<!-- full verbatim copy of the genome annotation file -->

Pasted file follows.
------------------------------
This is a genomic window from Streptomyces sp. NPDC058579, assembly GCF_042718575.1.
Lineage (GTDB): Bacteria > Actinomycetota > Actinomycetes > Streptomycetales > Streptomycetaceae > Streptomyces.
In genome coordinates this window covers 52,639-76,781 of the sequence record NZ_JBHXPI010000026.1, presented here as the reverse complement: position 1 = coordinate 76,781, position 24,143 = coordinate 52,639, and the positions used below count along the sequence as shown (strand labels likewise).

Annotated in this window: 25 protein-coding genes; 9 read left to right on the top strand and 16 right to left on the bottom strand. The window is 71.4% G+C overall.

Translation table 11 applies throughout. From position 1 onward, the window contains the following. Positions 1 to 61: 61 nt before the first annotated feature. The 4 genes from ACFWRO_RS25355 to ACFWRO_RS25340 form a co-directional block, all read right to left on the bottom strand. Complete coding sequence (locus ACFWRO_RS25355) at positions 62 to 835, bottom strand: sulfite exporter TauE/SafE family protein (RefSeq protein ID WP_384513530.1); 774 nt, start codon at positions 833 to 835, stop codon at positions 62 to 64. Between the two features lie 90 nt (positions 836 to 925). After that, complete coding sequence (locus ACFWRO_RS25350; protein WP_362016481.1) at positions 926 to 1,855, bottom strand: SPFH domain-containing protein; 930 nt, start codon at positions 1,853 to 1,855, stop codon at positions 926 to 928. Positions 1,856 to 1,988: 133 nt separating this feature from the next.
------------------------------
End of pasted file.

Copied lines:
This is a genomic window from Streptomyces sp. NPDC058579, assembly GCF_042718575.1.
Lineage (GTDB): Bacteria > Actinomycetota > Actinomycetes > Streptomycetales > Streptomycetaceae > Streptomyces.
In genome coordinates this window covers 52,639-76,781 of the sequence record NZ_JBHXPI010000026.1, presented here as the reverse complement: position 1 = coordinate 76,781, position 24,143 = coordinate 52,639, and the positions used below count along the sequence as shown (strand labels likewise).

Annotated in this window: 25 protein-coding genes; 9 read left to right on the top strand and 16 right to left on the bottom strand. The window is 71.4% G+C overall.

Translation table 11 applies throughout. From position 1 onward, the window contains the following. Positions 1 to 61: 61 nt before the first annotated feature. The 4 genes from ACFWRO_RS25355 to ACFWRO_RS25340 form a co-directional block, all read right to left on the bottom strand. Complete coding sequence (locus ACFWRO_RS25355) at positions 62 to 835, bottom strand: sulfite exporter TauE/SafE family protein (RefSeq protein ID WP_384513530.1); 774 nt, start codon at positions 833 to 835, stop codon at positions 62 to 64. Between the two features lie 90 nt (positions 836 to 925). After that, complete coding sequence (locus ACFWRO_RS25350; protein WP_362016481.1) at positions 926 to 1,855, bottom strand: SPFH domain-containing protein; 930 nt, start codon at positions 1,853 to 1,855, stop codon at positions 926 to 928. Positions 1,856 to 1,988: 133 nt separating this feature from the next.